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   Socialist Workers







United States







Database Record

Posted 5/9/2004, Updated 6/30/2012

Historic Overview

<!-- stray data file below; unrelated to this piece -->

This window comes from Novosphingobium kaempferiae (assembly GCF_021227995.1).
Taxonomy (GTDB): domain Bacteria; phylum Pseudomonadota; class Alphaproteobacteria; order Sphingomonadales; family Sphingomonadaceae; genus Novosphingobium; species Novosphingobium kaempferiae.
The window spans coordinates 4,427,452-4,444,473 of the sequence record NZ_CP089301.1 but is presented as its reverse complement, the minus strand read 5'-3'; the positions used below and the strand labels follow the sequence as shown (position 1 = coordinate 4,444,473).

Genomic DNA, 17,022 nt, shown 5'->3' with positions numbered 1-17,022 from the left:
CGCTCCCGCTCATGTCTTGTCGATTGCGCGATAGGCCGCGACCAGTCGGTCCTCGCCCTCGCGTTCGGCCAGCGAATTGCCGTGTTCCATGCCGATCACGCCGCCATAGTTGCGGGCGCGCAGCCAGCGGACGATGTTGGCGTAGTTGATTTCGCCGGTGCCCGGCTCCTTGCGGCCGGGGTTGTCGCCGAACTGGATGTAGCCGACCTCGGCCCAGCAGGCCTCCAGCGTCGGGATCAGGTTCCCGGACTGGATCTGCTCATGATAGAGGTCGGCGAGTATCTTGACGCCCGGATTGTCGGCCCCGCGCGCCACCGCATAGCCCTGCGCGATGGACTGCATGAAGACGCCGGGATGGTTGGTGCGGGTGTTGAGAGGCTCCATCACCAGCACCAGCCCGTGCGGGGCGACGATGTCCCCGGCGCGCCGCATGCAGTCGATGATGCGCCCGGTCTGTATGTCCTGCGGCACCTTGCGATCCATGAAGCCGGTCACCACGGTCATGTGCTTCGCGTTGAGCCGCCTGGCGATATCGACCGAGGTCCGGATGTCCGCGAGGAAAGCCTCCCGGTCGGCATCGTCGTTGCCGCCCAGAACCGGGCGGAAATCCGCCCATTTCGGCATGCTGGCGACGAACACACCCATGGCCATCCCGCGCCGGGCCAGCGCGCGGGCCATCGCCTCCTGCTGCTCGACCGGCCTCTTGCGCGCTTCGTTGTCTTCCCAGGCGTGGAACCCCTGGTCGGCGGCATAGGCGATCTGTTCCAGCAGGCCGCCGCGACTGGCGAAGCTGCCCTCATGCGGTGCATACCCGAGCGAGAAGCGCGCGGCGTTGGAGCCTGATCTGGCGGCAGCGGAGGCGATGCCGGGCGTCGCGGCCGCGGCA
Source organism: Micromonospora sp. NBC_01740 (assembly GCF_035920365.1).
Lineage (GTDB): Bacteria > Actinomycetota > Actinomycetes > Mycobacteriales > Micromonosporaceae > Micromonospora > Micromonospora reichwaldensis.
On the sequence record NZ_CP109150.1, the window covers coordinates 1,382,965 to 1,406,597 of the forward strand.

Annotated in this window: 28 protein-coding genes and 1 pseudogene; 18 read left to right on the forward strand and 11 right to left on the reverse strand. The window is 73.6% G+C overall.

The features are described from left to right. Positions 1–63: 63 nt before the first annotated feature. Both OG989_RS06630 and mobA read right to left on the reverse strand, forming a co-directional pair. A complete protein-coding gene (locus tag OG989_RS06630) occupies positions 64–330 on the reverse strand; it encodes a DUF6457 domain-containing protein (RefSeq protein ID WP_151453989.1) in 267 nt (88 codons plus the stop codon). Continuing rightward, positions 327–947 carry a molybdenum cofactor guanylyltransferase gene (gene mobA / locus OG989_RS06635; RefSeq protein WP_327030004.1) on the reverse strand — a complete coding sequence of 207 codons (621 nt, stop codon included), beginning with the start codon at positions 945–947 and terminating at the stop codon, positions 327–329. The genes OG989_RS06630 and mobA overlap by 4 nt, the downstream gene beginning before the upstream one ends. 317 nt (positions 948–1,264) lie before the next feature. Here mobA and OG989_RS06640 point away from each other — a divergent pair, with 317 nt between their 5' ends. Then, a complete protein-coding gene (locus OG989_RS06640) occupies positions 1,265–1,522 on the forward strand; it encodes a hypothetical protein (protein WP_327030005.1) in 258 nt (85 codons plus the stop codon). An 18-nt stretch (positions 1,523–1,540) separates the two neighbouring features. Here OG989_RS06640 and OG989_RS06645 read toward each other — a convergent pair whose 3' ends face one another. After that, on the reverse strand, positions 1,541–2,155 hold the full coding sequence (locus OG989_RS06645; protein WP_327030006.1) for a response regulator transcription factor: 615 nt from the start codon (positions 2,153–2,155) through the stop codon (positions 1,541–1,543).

The Socialist Workers Party is a small political party in the United States. It was founded in 1938 by Trotskyists who had broken from the Socialist Party of the USA although their political origins lay in the Communist Party USA. Its best known leader was James Patrick Cannon who initially led the SWP along with Max Shachtman until a split between the two men in 1940. The 1940 split in the SWP was centered on the question of the party's internal regime but involved a series of other questions such as the class nature of the Russian state and Marxist philosophy. The minority faction led by Shachtman formed the Workers Party. In many ways the subsequent history of the party can best be assesed through the many splits and factional struggles, or lack of such struggles, that have marked the organisation. During World War II, a number of members were imprisoned under the Smith Act of 1941 including JP Cannon. However the party put into practice the so called Proletarian Military Policy of opposing the war politically while arguing that their members of military age, which meant most of the membership, should go with their class into the military and attempt to transform the imperialist war into a civil war while fighting the Nazis. Following the war the SWP and the FI both expected that there would be a wave of revolutionary struggles such as accompanied the end of the previous war. This, however, failed to materialise despite an increase in the level of labour strikes in the USA between 1945 and 1948 with the end of the wartime pledge made by many union leaders not to strike for the duration. This did not mean there were not many strikes during wartime - there were many wildcat strikes during this period. The end of the war also saw the reorganisation of the FI in which process the SWP played a major role. As part of this process, moves were made to heal the breach with Max Shachtman's supporters in the Workers Party (WP) and for the two groups to fuse. This eventually came to nothing. However some members of the SWP around Felix Morrow and Goldman grew dissatisfied with what they saw as the SWP's ultra-leftist attitude towards revolutionary policies and argued for the use of transitional politics as outlined by Trotsky in the Transitional Program which had been adopted by the FI in 1938. Eventually they were to leave the SWP in a state of demoralisation and some joined the WP. On the other hand a faction within the WP called the Johnson-Forrest tendency, CLR James (known as Johnson) and Raya Dunayevskaya (Forrest), were impatient of the caution of the WP and considered that the situation could rapidly become pre-revolutionary. This led them to decamp from the WP and rejoin the SWP in 1947. This tendency had moved further away from the 'orthodox Trotskyism' of the SWP, which made for an uncomfortable presence. For example, they continued to hold the position (with Schachtman) that the USSR was a state capitalist society. By 1951, their presence in the SWP was ever more anomalous and most left. Dunayevskaya and her supporters eventually formed the News and Letters Committees in 1955 after splitting with CLR James, who was deported from the USA. The party has also had a number of splits over the years. In the face of the Cold War and the accompanying repression of radical forces in the USA, one such split saw the departure of the Pabloite faction of Bert Cochran and Clarke who formed the Socialist Union which lasted until 1959. This 1953 opposition supported the positions of Michel Pablo the Secretary of the Fourth International. The next split was that of Sam Marcy's Global Class War faction which had called within the SWP for support of Henry Wallace's Progressive Party Presidential run in 1948 and was very supportive of the Chinese revolution. However they only left the SWP in 1958 after suporting the suppression of the Hungarian Rising of 1956 contrary to the position held by most Trotskyist tendencies. They went on to form the Workers' World Party. Meanwhile throughout the 1950s and into the 1960s the remaining membership of the SWP clung to its firmly held beliefs and grew older. Consequently the party membership shrank over these years from a post war high in 1948 until the tide began to turn in the early 1960s. The 1959 Revolution in Cuba however signalled a change in political direction for the SWP as it embarked on solidarity work through the Fair Play for Cuba committee. The result was a small accretion of youth to the party's ranks and in the same period long time SWP leader Murry Weiss won another group of youth from the Shachtmanites as they joined the SPUSA. Despite such growing signs of an end to the isolation which the group had endured during the McCarthyite period, it fell into a crisis in the early 1960s. This was in part because the leadership was unable to summon enough energy to satisfy the desire of the new younger members to engage in the Civil Rights struggles of those years as their own view of class conflict had been shaped by the rise of the industrial unions in the 1930s and they saw everything through that prism. There was also an international aspect to this internal dispute as the SWP turned back to cooperation with the European based International Secretariat of the Fourth International. Those youth members who dissented with the conservatism of the leadership naturally looked for allies in the international movement of their own and found them in Gerry Healy's SLL which claimed a political orthodoxy that appealed to the Americans. A factional situation developed in the SWP that saw a number of small oppositional groups develop. The most important was the Revolutionary Tendency (RT) led by James Robertson and Tim Wohlforth. A split developed within this grouping however between groups headed by the two men. Nonetheless both the RT and the Reorganised Minority Tendency were expelled to form the Spartacist (see Spartacist League), and the American Committee for the Fourth International (see Socialist Equality Party)), respectively. In the aftermath the Seattle branch also left to found the Freedom Socialist Party, after protesting about the suppression of internal democracy, as did Murry and Myra Tanner Weiss. Like all left wing groups the SWP grew during the 1960s and experienced a particularly brisk growth in the first years of the 1970s. Much of this was due to its central involvement in many of the campaigns against the war in Vietnam. However it was also increasingly strident in its defence of the Cuban regime of Fidel Castro and its identification with that regime. A new leadership led by Jack Barnes made this identification with Cuba an ever greater part of the politics of the SWP as throughout the 1970s. Initially this was partially concealed by the 'orthodox Trotskyist' positions that older members of the party developed in the pages of the groups publications. Particularly prominent in such writing was Joe Hansen, who edited the group's international bulletin, Intercontinental Press, which to many was the voice of the SWP. The part also published many of Leon Trotsky's works in these years through their publishing house, Pathfinder Press. Not only were the better-known writings reprinted, many for the first time since the 1930s, but other more obscure articles and letters were collected and printed for a wider audience than they had when first distributed. The growth of labour militancy in the early 1970s had an impact on the SWP and currents developed within it urging a reorientation of the party towards this militancy. One such current was the Proletarian Orientation Tendency. Under pressure from the party leadership it dissolved itself however. But another similar tendency developed called the Internationalist Tendency (IT). The IT posed a greater challenge for the group's leadership, as it espoused the ideas of the European-based leadership of the United Secretariat of the Fourth International. However, despite tensions between the SWP and USFI, when the former expelled the IT the latter refused to defend their allies. The IT would disintegrate over the next few months, some of its supporters finding their way back into the SWP. This period was the peak of the SWP's growth and influence. Nonetheless, this growth had stalled in the late 1970s after the end of the Vietnam War and the organisation was at an impasse. Despite which the leadership, now based around a group formed around the figure of Jack Barnes (many recruited at Carleton College in the early 1960s), decided that the key task was for party members to make a turn to industry. This turn entailed party members getting jobs in blue collar industries in preparation for the coming mass struggles which Barnes argued were coming. The result was the movement of many members and their systematic uprooting often out of established careers and into low paying jobs in small towns. Many of the older members with experience in trade unions resisted this 'colonization program' as did younger members. In the meantime the group began to lose members. The result of this process and the leadership's increasingly rigid discipline was the development of opposition within the group. This opposition was not homogenous and was itself beset by differences between different factions. One group gathered around the Weinsteins on the West Coast, (with supporters elsewhere too), while a second group gathered around George Breitman and Frank Lovell. Togther they formed an opposition bloc on the SWP's National Committee but in 1983 the Barnes-led leadership purged anyone not pledging support of the leadership. Those purged included almost every member of the SWP older than Barnes himself and has therefore been called the Age Purge. It led to the SWP membership declining by a third. Those purged swiftly regrouped and formed a number of groups. The grouping around the Weinsteins forming the San Francisco-based Socialist Action. The Breitman-Lovell group spent some time in Socialist Action, but eventually formed the Fourth Internationalist Tendency which set itself the task of recapturing the SWP for their understanding of Trotskyism. However, they soon lost a small group who constituted themselves as the Fourth International Caucus of the new 'regroupment' project Solidarity. The FIT continued to direct its work towards the SWP for many years until they finally recognised the impossibility of their task and dissolved into Solidarity. Their journal Bulletin in Defense of Marxism was to continue as Labor Standard. Meanwhile, Socialist Action lost a section of their leadership when supporters of Alan Benjamin formed Socialist Organiser, in solidarity with Pierre Lambert's international tendency. More recently they have broken into two groups one continuing as Socialist Action, the other taking the name of the Socialist Workers Organisation which publishes a magazine called Socialist Viewpoint. The Socialist Workers Party has run candidates for President since 1948; it received its greatest number of votes in 1976, when its candidate, Peter Camejo, received 90,310 votes. In 1976, the party won a lawsuit against the FBI as a result of years of spying by the FBI. During the 1970s and 1980s, the party abandoned Trotskyism in favor of a pro-Castro ideology. The party now has few members. Since the 1970s, the National Secretary of the Socialist Workers Party has been Jack Barnes.